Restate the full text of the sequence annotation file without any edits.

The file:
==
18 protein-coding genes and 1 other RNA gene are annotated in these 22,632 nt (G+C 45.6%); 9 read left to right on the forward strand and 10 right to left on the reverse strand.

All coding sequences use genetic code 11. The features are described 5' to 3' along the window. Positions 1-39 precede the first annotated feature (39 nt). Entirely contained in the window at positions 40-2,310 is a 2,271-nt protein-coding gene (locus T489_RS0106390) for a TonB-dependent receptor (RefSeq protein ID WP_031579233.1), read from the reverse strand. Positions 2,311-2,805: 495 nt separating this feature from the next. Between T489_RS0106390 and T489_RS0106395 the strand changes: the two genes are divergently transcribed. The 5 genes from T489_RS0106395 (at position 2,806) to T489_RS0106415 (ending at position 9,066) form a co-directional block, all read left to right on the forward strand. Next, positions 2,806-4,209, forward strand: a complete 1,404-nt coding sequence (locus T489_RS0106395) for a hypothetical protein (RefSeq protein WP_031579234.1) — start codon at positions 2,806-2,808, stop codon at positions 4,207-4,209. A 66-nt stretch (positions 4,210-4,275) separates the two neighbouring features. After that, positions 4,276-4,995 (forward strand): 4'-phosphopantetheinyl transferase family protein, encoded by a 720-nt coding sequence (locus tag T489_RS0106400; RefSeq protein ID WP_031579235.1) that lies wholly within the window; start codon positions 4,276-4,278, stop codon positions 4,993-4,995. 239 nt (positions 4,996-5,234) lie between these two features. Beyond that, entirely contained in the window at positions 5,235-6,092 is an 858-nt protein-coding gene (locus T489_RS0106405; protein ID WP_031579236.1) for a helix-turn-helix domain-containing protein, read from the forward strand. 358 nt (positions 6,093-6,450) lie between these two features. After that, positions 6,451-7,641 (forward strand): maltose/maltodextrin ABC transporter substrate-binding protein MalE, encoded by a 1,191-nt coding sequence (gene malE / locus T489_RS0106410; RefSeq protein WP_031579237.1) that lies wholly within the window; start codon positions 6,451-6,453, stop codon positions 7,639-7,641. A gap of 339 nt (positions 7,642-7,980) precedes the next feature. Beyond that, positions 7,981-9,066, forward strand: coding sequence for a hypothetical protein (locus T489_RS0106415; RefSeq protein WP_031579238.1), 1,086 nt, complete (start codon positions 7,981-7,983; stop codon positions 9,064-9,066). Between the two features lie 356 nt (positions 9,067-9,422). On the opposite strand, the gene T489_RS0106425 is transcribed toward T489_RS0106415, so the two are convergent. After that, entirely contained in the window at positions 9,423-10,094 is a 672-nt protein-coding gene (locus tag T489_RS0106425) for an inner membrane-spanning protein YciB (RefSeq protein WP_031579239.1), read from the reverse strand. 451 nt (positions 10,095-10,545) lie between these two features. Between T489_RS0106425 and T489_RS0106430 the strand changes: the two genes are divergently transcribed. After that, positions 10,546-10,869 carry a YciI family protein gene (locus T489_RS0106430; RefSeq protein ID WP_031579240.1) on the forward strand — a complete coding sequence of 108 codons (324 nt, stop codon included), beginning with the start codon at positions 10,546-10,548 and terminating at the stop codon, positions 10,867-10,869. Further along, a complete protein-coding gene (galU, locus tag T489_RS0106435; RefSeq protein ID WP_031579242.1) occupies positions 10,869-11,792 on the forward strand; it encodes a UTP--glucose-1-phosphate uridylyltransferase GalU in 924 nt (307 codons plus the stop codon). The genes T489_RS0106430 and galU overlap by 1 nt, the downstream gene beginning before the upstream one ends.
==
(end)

18 protein-coding genes and 1 other RNA gene are annotated in these 22,632 nt (G+C 45.6%); 9 read left to right on the forward strand and 10 right to left on the reverse strand.

All coding sequences use genetic code 11. The features are described 5' to 3' along the window. Positions 1-39 precede the first annotated feature (39 nt). Entirely contained in the window at positions 40-2,310 is a 2,271-nt protein-coding gene (locus T489_RS0106390) for a TonB-dependent receptor (RefSeq protein ID WP_031579233.1), read from the reverse strand. Positions 2,311-2,805: 495 nt separating this feature from the next. Between T489_RS0106390 and T489_RS0106395 the strand changes: the two genes are divergently transcribed. The 5 genes from T489_RS0106395 (at position 2,806) to T489_RS0106415 (ending at position 9,066) form a co-directional block, all read left to right on the forward strand. Next, positions 2,806-4,209, forward strand: a complete 1,404-nt coding sequence (locus T489_RS0106395) for a hypothetical protein (RefSeq protein WP_031579234.1) — start codon at positions 2,806-2,808, stop codon at positions 4,207-4,209. A 66-nt stretch (positions 4,210-4,275) separates the two neighbouring features. After that, positions 4,276-4,995 (forward strand): 4'-phosphopantetheinyl transferase family protein, encoded by a 720-nt coding sequence (locus tag T489_RS0106400; RefSeq protein ID WP_031579235.1) that lies wholly within the window; start codon positions 4,276-4,278, stop codon positions 4,993-4,995. 239 nt (positions 4,996-5,234) lie between these two features. Beyond that, entirely contained in the window at positions 5,235-6,092 is an 858-nt protein-coding gene (locus T489_RS0106405; protein ID WP_031579236.1) for a helix-turn-helix domain-containing protein, read from the forward strand. 358 nt (positions 6,093-6,450) lie between these two features. After that, positions 6,451-7,641 (forward strand): maltose/maltodextrin ABC transporter substrate-binding protein MalE, encoded by a 1,191-nt coding sequence (gene malE / locus T489_RS0106410; RefSeq protein WP_031579237.1) that lies wholly within the window; start codon positions 6,451-6,453, stop codon positions 7,639-7,641. A gap of 339 nt (positions 7,642-7,980) precedes the next feature. Beyond that, positions 7,981-9,066, forward strand: coding sequence for a hypothetical protein (locus T489_RS0106415; RefSeq protein WP_031579238.1), 1,086 nt, complete (start codon positions 7,981-7,983; stop codon positions 9,064-9,066). Between the two features lie 356 nt (positions 9,067-9,422). On the opposite strand, the gene T489_RS0106425 is transcribed toward T489_RS0106415, so the two are convergent. After that, entirely contained in the window at positions 9,423-10,094 is a 672-nt protein-coding gene (locus tag T489_RS0106425) for an inner membrane-spanning protein YciB (RefSeq protein WP_031579239.1), read from the reverse strand. 451 nt (positions 10,095-10,545) lie between these two features. Between T489_RS0106425 and T489_RS0106430 the strand changes: the two genes are divergently transcribed. After that, positions 10,546-10,869 carry a YciI family protein gene (locus T489_RS0106430; RefSeq protein ID WP_031579240.1) on the forward strand — a complete coding sequence of 108 codons (324 nt, stop codon included), beginning with the start codon at positions 10,546-10,548 and terminating at the stop codon, positions 10,867-10,869. Further along, a complete protein-coding gene (galU, locus tag T489_RS0106435; RefSeq protein ID WP_031579242.1) occupies positions 10,869-11,792 on the forward strand; it encodes a UTP--glucose-1-phosphate uridylyltransferase GalU in 924 nt (307 codons plus the stop codon). The genes T489_RS0106430 and galU overlap by 1 nt, the downstream gene beginning before the upstream one ends.